Abstract

http://ssrn.com/abstract=1353203
 
 

Citations (7)



 
 

Footnotes (308)



 


 



The Anti-Corruption Principle


Zephyr Teachout


Fordham University School of Law

March 4, 2009

Cornell Law Review, Vol. 94, No. 341, 2009

Abstract:     
There is a structural anti-corruption principle, akin to federalism or the separation-of-powers principle, embedded in the Constitution. The Constitution was designed, in large part, to protect against corruption. This structural principle - like the other structural principles - should inform how judges "do" modern political process cases. This paper documents the corruption concerns at the Constitutional convention in detail. It then examines how the modern Supreme Courts' conception of corruption is fractured and ahistorical, and has led to an incoherent jurisprudence. Instead of starting with Buckley v. Valeo, as so many modern cases do, the Court should return to the founding purposes and recognize that corruption has constitutional weight.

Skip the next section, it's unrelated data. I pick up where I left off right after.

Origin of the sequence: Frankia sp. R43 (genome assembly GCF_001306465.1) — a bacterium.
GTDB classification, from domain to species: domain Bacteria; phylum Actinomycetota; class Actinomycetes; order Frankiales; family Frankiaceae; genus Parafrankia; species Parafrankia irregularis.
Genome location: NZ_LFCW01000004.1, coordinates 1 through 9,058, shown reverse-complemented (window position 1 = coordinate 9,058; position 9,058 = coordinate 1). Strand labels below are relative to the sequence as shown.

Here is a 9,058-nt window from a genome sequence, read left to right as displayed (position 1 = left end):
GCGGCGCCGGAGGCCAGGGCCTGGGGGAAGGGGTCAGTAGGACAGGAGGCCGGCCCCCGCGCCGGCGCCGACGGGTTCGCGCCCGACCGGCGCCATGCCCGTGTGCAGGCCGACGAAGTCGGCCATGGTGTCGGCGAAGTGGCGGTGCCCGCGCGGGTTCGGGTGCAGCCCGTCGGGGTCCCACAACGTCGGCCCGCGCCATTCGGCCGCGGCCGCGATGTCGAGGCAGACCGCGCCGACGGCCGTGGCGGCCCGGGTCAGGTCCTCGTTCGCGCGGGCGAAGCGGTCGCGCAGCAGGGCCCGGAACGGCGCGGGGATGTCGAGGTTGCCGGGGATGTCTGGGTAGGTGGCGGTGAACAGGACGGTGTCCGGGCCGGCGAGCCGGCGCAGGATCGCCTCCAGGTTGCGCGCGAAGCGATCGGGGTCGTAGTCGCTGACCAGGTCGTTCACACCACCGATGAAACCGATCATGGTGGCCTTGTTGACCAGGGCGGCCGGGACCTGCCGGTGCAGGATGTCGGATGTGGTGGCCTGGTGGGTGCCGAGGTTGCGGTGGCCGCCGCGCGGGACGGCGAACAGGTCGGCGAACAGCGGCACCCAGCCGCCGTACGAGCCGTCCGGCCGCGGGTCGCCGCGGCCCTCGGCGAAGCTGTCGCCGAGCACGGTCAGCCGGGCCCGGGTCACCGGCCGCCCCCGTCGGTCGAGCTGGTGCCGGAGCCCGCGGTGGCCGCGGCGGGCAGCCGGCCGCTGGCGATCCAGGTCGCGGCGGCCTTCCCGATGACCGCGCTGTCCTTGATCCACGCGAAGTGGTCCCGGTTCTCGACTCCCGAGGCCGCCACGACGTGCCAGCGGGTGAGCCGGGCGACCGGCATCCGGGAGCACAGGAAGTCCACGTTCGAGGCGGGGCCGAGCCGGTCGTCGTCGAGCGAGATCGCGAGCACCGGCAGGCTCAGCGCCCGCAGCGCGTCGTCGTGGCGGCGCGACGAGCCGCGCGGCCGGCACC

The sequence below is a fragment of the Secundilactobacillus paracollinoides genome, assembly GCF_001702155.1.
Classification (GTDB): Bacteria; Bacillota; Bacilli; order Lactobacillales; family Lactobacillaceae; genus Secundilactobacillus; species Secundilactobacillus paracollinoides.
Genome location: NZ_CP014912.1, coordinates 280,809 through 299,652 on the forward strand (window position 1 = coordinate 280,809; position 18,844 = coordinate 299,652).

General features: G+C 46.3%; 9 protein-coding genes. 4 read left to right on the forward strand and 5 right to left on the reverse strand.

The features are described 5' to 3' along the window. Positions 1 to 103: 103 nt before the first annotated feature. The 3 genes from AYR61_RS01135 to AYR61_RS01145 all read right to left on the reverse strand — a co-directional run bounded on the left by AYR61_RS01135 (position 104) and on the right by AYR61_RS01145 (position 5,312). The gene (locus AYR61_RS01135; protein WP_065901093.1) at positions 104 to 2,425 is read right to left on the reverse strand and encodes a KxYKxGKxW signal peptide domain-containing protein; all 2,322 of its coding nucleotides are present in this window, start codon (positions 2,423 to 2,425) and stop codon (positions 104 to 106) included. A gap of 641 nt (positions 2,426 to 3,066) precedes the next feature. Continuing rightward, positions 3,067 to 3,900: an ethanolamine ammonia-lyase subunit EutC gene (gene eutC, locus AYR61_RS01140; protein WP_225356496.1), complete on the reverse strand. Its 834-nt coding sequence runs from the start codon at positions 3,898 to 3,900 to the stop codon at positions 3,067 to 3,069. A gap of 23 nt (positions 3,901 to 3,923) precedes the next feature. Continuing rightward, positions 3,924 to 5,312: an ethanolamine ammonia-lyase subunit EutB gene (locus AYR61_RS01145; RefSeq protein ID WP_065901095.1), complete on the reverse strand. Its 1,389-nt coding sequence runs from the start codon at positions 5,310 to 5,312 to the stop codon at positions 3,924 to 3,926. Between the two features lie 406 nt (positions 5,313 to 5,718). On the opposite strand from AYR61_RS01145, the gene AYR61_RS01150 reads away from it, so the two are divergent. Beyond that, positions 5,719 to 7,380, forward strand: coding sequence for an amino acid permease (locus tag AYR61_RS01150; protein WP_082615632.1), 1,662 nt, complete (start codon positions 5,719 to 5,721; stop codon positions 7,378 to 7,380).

Number of Pages in PDF File: 74

Keywords: corruption, gerrymandering, campaign finance, virtue, framers, founders, constitution

Accepted Paper Series


Download This Paper

Date posted: March 4, 2009 ; Last revised: October 18, 2011

Suggested Citation

Teachout, Zephyr, The Anti-Corruption Principle (March 4, 2009). Cornell Law Review, Vol. 94, No. 341, 2009. Available at SSRN: http://ssrn.com/abstract=1353203

Contact Information

Zephyr Teachout (Contact Author)
Fordham University School of Law ( email )
140 West 62nd Street
New York, NY 10023
United States
Feedback to SSRN


Paper statistics
Abstract Views: 5,669
Downloads: 835
Download Rank: 14,859
Citations:  7
Footnotes:  308

© 2014 Social Science Electronic Publishing, Inc. All Rights Reserved.  FAQ   Terms of Use   Privacy Policy   Copyright   Contact Us
This page was processed by apollo3 in 0.328 seconds